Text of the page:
Successful communication has little to do with simply trying to bring our message across, but it has everything to do in how we assess and adjust our communication to our respective communication partners.
Communication is a two-way process. It needs an equal amount of skill and effort to actually learn how to listen as it takes to draft a speech or give a talk in front of an audience.
Why don’t we feel nervous when we listen? It is usually the perception of being the passive (listening) partner in a communication process as opposed to the active (talking) one. We often take skill in listening as given.
Yet both – talking and listening – are equally active.
Listening means that we observe the person who speaks, with our senses alert and open. The observation goes from body language including gestures to facial expressions, tone, voice and modality, breathing patterns and pauses, up to where the speaker is (not) looking while talking.
We constantly process and analyze if the content of the message is congruent with our observations or if it is not, we are supposed to ask further questions for clarification and to reach a comprehensive understanding of what was said.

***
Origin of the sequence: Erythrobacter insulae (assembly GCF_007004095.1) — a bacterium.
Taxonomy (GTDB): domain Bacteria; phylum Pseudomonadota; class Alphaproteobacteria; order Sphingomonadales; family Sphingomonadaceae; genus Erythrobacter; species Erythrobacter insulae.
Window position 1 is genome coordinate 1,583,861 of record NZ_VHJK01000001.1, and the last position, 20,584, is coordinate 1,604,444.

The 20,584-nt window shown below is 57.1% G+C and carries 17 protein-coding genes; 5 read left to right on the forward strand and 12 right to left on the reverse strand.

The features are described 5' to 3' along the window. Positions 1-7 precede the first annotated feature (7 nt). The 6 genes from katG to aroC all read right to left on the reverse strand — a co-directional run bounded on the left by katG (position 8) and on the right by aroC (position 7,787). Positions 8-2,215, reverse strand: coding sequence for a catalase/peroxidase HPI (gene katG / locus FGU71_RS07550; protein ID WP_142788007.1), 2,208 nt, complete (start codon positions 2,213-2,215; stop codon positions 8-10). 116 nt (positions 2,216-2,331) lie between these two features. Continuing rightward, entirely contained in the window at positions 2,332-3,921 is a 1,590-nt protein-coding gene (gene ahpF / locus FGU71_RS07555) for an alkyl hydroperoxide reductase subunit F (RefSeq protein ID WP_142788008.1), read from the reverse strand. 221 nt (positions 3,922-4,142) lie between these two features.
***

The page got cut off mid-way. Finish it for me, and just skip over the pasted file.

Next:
This sounds like a lot of work, and it actually is!
If we take this approach in trying to really understand our communication partner, there is not much space left to think about anything else while someone else is talking.
Our whole focus and attention as the listener have hence to be on the speaking person if we don’t want to miss out on cues and content of what is being said.
This is as well the reason why listeners often quickly get a communication overload if we just keep talking without giving sufficient room for pauses, processing and asking questions for clarification.
If even just five or ten minutes seems like little time for a speaker, for a listener, this is a lot to process.
Awareness is key.
If you are a fast talker and can go on and on about a topic, even without any bad intent simply because you are passionate about it, I would like to suggest you record yourself on video with your mobile phone for 10 minutes and rewatch it a few days later in a quiet moment.
Observe the tone, gestures, mimic, body movements, and eye contacts made with your conversation partner or the audience and see if it fits the content and the importance of what you actually wanted to say. Could it be said in a more concise manner? If yes, how?
This exercise serves two outcomes:
- You will become much more aware of your own communication style and whether it’s consistent with what you intend to share or say to a certain audience or person.
- You are training your listening skills, observing all the details of your own talk, getting practice in it in everyday life situations by observing the people you are listening to.
You will get used to it and the observation will eventually happen without much effort as you have practiced it on a continuous basis whenever you are listening to somebody.
Being clear, concise, and above all, interesting in our communication is an art to be developed,. The same is true for becoming a great listener.